It has stopped it for for Apple’s NEW content (new movies and rentals since at least 2023 onwards) sits secure behind DRM. TV Shows and Music is still on older DRM. Amazon is in process of changing. On some DRM implementations (Widevine), it means only low quality can be done instead of 1080p where software tries to capture it rather than get the raw stream of data.

      The rights holders won’t grant access to broadcasters or online sellers if they don’t have confidence in DRM and that’s why they get changed/upgraded (btw I’m not advocating anything here). It is a cat and mouse game between provider and pirate.

    4. Avatar photo Munehaus says:

      If you can see it or hear it, you can copy it.

      This won’t stop the pirates, but it may push many paying customers into using the pirates instead. Today’s TV companies seem to have learnt nothing from the music business failings 20 years ago.

  3. Avatar photo GG says:

    BBC again forgetting who is forced to pay their the bills.

    Oh well, there’s always piracy as the easier option.

    Being serious – i’ve friends on glacial internet connections who used this as a mechanism to be able to watch without buffering or the quality becoming like a high channel freeview mux.

    1. Avatar photo anonymous says:

      And you are forgetting that the BBC has MANY independent studios and other rights holders supplying content. This content can be accessed outside of its licensed area by VPN for example. That’s why there is a DOG on-screen and DRM. They have to satisfy other rights holders not just their own content and all the broadcasters in UK use DRM.

    2. Avatar photo HR2Res says:

      But presumably they will still be able to download on their phone/tablet and watch. And unless along with this change they remove casting/mirroring (unless that’s not possible currently within the mobile app!?) they can then cast the download to TV or PC.

    3. Avatar photo anonymous says:

      The mobile apps download a lower quality version not the 1080p50 versions.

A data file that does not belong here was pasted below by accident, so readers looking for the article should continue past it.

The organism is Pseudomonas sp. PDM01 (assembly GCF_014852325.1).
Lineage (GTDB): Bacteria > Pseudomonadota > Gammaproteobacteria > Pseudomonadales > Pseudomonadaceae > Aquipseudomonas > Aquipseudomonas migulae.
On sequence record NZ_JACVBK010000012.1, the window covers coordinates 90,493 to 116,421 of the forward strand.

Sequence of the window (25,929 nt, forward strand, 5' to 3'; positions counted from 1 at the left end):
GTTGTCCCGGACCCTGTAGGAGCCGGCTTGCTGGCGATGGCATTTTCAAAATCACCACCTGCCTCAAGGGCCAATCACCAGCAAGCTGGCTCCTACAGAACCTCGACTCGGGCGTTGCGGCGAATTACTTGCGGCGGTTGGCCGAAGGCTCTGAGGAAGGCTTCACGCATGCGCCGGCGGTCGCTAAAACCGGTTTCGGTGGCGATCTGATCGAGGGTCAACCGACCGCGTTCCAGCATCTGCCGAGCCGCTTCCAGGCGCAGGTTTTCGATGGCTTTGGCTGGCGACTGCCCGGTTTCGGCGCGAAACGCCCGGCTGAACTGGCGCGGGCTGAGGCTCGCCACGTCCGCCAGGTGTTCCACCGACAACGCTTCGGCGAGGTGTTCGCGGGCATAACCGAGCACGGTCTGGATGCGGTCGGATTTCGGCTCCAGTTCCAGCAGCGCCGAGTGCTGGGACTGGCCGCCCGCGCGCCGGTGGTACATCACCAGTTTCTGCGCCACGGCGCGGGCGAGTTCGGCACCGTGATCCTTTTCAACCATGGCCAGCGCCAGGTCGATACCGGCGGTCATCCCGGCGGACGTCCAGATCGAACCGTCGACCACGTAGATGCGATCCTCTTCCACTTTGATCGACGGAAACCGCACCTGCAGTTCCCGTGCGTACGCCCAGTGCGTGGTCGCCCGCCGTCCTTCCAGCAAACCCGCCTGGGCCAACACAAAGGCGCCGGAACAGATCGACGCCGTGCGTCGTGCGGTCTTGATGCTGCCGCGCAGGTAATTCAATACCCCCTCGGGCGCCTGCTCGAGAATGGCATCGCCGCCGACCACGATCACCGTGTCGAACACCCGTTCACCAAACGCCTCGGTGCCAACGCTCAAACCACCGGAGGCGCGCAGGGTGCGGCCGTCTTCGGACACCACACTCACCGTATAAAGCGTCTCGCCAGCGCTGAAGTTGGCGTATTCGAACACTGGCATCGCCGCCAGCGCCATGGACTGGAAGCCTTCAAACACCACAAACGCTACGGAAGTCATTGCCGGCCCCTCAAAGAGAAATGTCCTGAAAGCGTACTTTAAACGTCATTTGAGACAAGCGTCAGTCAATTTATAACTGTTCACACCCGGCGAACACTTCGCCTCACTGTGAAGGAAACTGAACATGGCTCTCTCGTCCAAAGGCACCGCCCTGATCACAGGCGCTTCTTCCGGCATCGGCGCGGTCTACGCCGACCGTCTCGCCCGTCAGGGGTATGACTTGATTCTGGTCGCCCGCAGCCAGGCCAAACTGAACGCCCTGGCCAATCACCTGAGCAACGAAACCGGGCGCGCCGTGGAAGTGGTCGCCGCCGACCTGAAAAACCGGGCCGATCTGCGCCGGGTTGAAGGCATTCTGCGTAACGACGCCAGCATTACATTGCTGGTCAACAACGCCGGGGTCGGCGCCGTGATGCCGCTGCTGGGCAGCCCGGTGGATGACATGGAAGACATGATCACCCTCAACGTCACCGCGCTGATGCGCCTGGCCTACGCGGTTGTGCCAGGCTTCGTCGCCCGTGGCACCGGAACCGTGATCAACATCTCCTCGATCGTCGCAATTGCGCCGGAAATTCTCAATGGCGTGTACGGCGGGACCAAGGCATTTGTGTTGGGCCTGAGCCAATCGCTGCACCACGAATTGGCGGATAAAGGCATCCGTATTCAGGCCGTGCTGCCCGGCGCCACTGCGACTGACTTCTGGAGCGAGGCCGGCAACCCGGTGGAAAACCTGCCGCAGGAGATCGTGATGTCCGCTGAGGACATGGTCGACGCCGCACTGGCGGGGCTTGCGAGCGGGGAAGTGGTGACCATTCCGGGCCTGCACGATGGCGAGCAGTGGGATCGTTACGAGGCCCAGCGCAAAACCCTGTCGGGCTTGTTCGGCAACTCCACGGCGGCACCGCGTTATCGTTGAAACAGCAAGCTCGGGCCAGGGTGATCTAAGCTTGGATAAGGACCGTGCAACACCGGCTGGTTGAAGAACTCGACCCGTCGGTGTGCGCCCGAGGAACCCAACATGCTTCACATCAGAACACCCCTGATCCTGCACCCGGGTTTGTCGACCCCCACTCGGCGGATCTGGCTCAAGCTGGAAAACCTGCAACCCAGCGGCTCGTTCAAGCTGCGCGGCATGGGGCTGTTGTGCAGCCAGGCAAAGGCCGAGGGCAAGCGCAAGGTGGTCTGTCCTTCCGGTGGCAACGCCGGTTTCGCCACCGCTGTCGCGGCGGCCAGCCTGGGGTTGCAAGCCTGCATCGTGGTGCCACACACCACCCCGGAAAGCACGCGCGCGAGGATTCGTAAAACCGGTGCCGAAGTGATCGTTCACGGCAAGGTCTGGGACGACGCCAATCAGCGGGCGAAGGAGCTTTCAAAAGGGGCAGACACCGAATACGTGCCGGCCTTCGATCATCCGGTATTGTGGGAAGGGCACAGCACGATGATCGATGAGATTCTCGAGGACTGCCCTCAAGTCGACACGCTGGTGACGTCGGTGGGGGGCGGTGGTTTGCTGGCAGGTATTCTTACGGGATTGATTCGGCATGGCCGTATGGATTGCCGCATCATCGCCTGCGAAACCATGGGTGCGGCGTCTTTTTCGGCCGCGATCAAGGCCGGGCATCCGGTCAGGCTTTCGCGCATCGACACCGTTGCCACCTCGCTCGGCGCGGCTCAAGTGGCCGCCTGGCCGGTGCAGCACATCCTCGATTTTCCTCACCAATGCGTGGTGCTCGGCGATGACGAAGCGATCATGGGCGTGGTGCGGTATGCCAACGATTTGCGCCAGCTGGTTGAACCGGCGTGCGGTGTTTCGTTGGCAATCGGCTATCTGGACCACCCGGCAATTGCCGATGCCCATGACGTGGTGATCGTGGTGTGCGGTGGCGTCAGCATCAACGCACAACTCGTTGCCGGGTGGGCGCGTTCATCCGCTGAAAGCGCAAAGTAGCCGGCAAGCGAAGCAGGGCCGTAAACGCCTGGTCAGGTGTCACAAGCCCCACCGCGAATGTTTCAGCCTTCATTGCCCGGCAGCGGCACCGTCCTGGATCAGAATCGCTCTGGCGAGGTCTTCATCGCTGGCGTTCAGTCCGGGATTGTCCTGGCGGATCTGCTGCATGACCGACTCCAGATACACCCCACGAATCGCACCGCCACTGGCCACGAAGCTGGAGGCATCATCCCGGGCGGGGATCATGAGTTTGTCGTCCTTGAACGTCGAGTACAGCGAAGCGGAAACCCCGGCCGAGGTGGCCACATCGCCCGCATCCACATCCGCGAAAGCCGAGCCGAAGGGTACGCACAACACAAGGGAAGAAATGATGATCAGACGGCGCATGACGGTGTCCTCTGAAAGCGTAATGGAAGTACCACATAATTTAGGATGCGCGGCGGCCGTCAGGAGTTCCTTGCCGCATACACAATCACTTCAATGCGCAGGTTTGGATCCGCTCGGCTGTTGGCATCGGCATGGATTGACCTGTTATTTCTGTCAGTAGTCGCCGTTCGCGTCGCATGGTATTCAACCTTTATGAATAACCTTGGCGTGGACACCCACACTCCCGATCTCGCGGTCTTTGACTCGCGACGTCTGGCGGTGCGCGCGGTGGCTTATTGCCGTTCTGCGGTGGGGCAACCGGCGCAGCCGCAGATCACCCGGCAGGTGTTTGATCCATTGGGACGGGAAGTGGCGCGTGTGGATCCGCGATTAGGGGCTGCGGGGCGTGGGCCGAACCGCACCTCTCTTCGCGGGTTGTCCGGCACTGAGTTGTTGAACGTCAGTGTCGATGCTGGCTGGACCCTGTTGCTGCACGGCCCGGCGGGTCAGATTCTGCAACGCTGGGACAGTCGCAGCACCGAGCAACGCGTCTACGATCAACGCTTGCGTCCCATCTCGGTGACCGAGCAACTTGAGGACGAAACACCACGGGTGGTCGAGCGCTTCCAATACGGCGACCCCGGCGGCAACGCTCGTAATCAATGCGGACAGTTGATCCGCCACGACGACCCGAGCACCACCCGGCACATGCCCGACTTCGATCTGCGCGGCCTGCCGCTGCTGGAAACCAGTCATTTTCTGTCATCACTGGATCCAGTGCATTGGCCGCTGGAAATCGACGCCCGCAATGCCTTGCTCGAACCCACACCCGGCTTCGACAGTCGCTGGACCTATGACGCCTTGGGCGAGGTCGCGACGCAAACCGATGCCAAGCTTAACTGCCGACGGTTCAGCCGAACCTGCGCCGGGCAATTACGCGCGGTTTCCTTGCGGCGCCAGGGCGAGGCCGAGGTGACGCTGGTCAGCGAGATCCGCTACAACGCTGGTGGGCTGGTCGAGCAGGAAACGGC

They are effectively going to be like Sky Go and Now TV apps as downloads wrapped inside the app.

    4. Avatar photo HR2Res says:

      @anonymous “The mobile apps download a lower quality version not the 1080p50 versions. …”

      The default download quality is SD. But you can download (presumably) HD quality by setting “Higher quality downloads” in Downloads.

      (And answering my own point: currently casting is an option.)

    5. Avatar photo Anonymous says:

      Yes you can set to HD in mobile app, but it won’t be the 1080p50 stream. It will be 720p50 deinterlaced version.

  4. Avatar photo Ian says:

    Need to aboloish this deep state propaganda arm masquerading as an impartial content provider.

    1. Avatar photo anonymous says:

      Wrong forum. This about iPlayer downloads not people with their own agendas.

    2. Avatar photo MikeP says:

      Why a reference to GB News in a comment on an article about the BBC?

  5. Avatar photo anonymous says:

    Another anonymous user posting content encouraging circumvention of DRM on intellectual property. Sigh: This site should be better than this. You have to wonder the people that post it thinking that only other pirates would read the story. It’s an industry news web site, people from FACT to Broadcasters to Telecoms staff will read this content. Your ego boasting purpose will only serve for them to make those tools not work so I hope you realise that.

  6. Avatar photo Craig says:

    That’s so annoying. I use this all the time to download programs at home to watch when away in a hotel with work.

    Hotel WiFi is generally rubbish and not good enough to stream